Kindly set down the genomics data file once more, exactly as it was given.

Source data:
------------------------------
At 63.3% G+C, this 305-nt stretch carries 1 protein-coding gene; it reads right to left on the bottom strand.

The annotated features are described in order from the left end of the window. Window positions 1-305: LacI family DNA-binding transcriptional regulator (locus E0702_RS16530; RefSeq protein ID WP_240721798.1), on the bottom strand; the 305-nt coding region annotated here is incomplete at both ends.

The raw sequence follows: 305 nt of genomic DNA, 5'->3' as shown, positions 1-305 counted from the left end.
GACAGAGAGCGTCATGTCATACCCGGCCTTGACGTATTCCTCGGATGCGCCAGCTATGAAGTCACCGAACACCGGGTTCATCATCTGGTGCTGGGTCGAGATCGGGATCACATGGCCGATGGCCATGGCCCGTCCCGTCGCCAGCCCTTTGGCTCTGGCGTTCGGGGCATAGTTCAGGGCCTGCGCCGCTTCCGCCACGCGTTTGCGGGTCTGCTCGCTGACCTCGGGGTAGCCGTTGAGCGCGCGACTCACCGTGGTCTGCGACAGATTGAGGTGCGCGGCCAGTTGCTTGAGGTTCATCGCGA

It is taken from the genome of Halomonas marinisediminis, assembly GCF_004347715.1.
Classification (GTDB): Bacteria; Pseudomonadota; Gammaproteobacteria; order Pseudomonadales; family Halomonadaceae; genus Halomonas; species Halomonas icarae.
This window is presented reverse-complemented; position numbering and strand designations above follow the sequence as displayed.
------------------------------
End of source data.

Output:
At 63.3% G+C, this 305-nt stretch carries 1 protein-coding gene; it reads right to left on the bottom strand.

The annotated features are described in order from the left end of the window. Window positions 1-305: LacI family DNA-binding transcriptional regulator (locus E0702_RS16530; RefSeq protein ID WP_240721798.1), on the bottom strand; the 305-nt coding region annotated here is incomplete at both ends.

The raw sequence follows: 305 nt of genomic DNA, 5'->3' as shown, positions 1-305 counted from the left end.
GACAGAGAGCGTCATGTCATACCCGGCCTTGACGTATTCCTCGGATGCGCCAGCTATGAAGTCACCGAACACCGGGTTCATCATCTGGTGCTGGGTCGAGATCGGGATCACATGGCCGATGGCCATGGCCCGTCCCGTCGCCAGCCCTTTGGCTCTGGCGTTCGGGGCATAGTTCAGGGCCTGCGCCGCTTCCGCCACGCGTTTGCGGGTCTGCTCGCTGACCTCGGGGTAGCCGTTGAGCGCGCGACTCACCGTGGTCTGCGACAGATTGAGGTGCGCGGCCAGTTGCTTGAGGTTCATCGCGA

It is taken from the genome of Halomonas marinisediminis, assembly GCF_004347715.1.
Classification (GTDB): Bacteria; Pseudomonadota; Gammaproteobacteria; order Pseudomonadales; family Halomonadaceae; genus Halomonas; species Halomonas icarae.
This window is presented reverse-complemented; position numbering and strand designations above follow the sequence as displayed.